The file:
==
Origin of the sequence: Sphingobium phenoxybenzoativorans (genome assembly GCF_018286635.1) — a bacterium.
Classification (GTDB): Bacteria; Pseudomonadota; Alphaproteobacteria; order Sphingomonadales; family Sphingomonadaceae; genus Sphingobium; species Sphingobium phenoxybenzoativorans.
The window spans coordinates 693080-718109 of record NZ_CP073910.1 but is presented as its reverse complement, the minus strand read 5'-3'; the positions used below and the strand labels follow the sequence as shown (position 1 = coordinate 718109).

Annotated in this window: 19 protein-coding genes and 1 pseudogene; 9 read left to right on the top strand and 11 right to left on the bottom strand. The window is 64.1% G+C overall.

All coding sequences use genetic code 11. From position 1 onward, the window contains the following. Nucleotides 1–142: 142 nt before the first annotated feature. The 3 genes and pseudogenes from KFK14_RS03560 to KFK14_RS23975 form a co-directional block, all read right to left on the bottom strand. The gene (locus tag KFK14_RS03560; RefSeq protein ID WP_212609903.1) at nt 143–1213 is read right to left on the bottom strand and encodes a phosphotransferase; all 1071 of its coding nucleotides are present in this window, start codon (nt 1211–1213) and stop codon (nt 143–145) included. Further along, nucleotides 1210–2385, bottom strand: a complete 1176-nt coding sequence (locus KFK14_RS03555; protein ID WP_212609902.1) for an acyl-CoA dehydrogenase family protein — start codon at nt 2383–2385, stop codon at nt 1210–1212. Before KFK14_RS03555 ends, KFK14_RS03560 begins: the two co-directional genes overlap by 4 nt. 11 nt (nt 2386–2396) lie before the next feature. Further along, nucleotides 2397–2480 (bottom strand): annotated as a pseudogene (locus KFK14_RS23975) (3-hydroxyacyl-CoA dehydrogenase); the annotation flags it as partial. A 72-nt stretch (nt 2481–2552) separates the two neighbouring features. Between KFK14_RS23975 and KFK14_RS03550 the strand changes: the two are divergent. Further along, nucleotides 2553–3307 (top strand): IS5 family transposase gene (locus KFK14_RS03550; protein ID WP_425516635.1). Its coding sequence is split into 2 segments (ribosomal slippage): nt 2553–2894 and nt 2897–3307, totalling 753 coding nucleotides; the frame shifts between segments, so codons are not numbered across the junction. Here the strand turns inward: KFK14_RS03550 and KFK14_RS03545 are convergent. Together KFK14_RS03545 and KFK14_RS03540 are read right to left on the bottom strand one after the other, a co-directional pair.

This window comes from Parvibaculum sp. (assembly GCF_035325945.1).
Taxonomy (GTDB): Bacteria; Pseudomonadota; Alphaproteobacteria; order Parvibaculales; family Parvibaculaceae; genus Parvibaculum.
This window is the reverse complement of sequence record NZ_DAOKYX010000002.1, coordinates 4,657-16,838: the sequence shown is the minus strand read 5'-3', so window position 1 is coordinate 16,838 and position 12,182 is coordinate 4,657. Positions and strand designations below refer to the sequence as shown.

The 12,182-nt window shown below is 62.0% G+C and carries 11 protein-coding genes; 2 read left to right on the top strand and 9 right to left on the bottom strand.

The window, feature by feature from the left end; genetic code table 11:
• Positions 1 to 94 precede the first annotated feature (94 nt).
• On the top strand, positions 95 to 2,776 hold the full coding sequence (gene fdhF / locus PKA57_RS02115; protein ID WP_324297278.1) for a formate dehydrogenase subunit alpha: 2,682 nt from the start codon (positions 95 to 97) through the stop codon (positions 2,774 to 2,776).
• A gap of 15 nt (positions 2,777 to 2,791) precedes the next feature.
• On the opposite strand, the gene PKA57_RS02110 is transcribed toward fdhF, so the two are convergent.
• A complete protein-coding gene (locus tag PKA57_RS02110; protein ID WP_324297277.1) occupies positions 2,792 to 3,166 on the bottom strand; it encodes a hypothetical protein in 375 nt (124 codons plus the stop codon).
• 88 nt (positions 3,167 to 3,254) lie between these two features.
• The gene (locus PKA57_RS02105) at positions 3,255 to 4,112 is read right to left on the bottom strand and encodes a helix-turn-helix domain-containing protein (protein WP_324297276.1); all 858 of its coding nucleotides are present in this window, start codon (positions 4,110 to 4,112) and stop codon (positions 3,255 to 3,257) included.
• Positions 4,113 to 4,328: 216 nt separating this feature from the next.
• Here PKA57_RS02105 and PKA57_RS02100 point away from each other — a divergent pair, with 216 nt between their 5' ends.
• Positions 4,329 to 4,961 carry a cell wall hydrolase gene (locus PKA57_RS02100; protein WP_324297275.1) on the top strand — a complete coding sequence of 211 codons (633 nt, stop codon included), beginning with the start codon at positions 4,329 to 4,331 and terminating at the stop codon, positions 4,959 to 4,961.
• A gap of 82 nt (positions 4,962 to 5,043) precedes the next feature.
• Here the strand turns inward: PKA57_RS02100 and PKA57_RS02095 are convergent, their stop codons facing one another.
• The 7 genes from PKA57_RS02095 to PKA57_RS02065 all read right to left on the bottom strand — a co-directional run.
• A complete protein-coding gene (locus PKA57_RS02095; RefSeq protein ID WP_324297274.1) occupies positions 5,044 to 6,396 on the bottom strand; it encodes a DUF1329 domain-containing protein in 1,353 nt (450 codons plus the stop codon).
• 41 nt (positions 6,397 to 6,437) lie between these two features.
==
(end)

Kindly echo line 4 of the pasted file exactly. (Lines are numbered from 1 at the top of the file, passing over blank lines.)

Annotated in this window: 19 protein-coding genes and 1 pseudogene; 9 read left to right on the top strand and 11 right to left on the bottom strand. The window is 64.1% G+C overall.